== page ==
A sentimental education among anarchists, Trotskyists and Tupamaros.
Now a popular actress and playwright in her adopted Canada, in 1973 Aguirre fled her native Chile as a 6-year-old with her parents following the coup against the government of Salvador Allende. She returned six years later with her mother, a peace-loving hippie turned resistance fighter who “had made it clear from day one that the refugee thing in the imperialist North was not for us.” Fast-forward to the teen years spent on the run throughout much of South America; it was an adolescence with the usual fixations, but some out-of-the-ordinary ones as well—e.g., “My assertion that Loverboy was from Vancouver had been met with sidelong glances among my friends. My school friends in Canada reacted the same way when I talked about stadiums being used as concentration camps in Chile and Bolivia.” While in Argentina, Aguirre surveyed the scene of a country reeling from yet another dictatorship after a woefully misguided war against Britain, when the walls were beginning to tumble down. Most of her youthful revolutionary acts, from bringing down the mighty to plotting to assassinate Augusto Pinochet, did not come to fruition, but Aguirre is usually funny and self-deprecating rather than rueful or repentant.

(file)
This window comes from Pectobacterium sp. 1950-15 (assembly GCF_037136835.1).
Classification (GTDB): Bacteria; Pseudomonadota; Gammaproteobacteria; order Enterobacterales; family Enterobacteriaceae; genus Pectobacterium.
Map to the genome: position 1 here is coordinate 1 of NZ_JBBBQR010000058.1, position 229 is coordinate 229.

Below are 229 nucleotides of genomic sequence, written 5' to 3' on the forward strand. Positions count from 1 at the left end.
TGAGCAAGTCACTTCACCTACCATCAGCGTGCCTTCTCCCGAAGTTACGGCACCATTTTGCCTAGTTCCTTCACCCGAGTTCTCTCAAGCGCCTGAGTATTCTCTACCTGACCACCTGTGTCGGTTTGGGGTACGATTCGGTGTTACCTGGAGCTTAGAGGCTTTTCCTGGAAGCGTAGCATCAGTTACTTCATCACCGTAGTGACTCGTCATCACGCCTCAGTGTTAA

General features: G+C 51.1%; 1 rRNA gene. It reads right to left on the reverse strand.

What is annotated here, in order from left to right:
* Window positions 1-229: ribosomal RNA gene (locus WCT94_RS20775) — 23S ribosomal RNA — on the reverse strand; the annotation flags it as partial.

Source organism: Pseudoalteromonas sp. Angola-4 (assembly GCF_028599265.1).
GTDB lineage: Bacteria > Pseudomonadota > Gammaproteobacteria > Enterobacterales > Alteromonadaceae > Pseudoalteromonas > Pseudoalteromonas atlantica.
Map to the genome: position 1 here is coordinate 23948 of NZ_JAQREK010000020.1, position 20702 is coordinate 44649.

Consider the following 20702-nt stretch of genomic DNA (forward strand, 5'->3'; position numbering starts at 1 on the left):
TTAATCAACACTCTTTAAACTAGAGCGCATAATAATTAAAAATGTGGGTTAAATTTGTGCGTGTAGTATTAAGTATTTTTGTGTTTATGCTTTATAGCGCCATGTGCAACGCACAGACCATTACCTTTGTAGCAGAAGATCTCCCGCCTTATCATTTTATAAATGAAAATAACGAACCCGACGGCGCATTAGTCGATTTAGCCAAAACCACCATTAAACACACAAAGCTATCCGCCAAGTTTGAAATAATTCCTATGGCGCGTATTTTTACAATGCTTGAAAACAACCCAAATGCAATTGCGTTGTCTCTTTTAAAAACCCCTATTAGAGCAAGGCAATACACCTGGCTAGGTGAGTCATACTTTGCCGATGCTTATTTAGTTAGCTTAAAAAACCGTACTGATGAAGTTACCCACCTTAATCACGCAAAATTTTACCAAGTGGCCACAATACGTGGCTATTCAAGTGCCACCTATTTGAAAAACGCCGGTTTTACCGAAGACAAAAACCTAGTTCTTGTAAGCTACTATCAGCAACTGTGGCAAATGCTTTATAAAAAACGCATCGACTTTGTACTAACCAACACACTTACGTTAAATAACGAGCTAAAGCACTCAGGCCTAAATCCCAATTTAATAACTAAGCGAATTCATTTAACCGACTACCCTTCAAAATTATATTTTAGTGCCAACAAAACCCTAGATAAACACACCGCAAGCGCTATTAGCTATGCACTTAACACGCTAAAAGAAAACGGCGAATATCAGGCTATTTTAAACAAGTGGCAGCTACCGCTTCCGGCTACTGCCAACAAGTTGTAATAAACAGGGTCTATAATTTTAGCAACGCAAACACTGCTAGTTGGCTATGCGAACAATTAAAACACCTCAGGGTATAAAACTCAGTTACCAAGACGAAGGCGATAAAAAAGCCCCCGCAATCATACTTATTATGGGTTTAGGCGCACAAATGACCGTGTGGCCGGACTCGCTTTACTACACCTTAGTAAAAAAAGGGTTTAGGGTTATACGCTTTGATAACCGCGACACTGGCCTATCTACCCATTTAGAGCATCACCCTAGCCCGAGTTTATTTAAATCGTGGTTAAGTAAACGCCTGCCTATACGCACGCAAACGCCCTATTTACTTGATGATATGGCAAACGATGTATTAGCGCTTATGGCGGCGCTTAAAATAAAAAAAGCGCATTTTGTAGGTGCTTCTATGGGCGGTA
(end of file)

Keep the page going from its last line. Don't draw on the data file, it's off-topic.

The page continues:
Not necessarily uplifting, but often oddly entertaining—certainly more so than Giorgio’s Memoirs of an Italian Terrorist (2003), which Aguirre’s reminiscences complement.